budgeting…

One day the chaos left and budgeting became an addiction…

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This year my budget has 3 line items. Tithe, Expenses and Investments. No, I have not broken into further details as I am now able to figure out how much is needed for each category. (10 years of personal budgeting does that). I think, though, it would be useful to breakdown the investments into something more tangible for the reason that this is a new area of learning for me.

10 years? Yes…

Budgeting has helped bring order to what would have been an otherwise chaotic life. I am so used to the practice that a recent attempt at abandoning it threw me into a complete frenzy. My story isn’t different. I begun where every budgeter begins. Tracking every single expenditure, knowing when each payment fell due and making arrangements to meet each obligation. The first months were extremely hard. Not only was I trying to balance unexpected annual expenses that were interfering with my ideal budget, I had the difficult task of convincing my mind that a ‘lesser’ lifestyle was worthwhile. BUT one day chaos left and budgeting became and ADDICTION 🙂

Keeping the momentum was equally difficult but I kept on seeking help. I was deep in debt and desperately need it. I came across a budgeting guide that was easy to use and understand (see next week’s post for details). I was able to extrapolate complex budgets to it and vice versa. Extrapolate is a complex term but I use it intentionally to point out the fact that if you don’t know or understand something ask for help. Work with your spouse, sibling or somebody at your company and the MOTIVATION to pursue a seemingly daunting task will come.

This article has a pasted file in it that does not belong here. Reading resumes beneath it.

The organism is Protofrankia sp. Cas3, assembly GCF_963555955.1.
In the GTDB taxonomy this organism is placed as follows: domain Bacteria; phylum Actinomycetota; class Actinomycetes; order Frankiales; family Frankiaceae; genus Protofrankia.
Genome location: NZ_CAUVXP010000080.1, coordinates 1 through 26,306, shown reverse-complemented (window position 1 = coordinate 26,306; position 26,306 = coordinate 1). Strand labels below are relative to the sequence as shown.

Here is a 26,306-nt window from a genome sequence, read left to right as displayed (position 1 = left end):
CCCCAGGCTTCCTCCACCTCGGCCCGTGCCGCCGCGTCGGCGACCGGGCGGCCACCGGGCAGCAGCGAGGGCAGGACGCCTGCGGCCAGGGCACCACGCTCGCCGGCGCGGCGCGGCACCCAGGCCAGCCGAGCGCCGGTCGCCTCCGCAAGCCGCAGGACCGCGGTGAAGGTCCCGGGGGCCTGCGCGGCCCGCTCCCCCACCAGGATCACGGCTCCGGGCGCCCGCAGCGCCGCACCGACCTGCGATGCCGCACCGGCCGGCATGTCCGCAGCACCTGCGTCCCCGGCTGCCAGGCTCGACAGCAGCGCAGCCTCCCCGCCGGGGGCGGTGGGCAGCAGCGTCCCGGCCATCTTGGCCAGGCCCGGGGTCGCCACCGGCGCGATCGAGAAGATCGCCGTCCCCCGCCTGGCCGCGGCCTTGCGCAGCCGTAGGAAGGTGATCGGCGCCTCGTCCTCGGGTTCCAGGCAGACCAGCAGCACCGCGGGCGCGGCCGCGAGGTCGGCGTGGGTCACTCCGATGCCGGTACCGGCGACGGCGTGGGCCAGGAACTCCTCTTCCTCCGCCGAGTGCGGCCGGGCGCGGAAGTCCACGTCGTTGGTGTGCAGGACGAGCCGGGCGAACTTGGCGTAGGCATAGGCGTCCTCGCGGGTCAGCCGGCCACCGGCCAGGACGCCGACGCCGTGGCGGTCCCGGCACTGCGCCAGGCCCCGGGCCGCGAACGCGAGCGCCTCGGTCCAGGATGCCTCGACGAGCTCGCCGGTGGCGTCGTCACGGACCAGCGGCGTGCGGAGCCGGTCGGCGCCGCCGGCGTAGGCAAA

Finally, it was when I begun combining my simplistic understanding of budgets to other elements of finance that the bonuses begun to come. An article on budgeting led me to another and another and with time I was digesting complex financial information. My cash flows begun to improve. Nothing ginormous but seeing a 500/- increase in my monthly pay made me yearn for information that would bring an advantage. And it didn’t matter if the gain was a shilling. It was still profit. The real TRANSFORMATION was gaining the confidence to make financial decisions and being able to appreciate that risk and failure are all part of the process…

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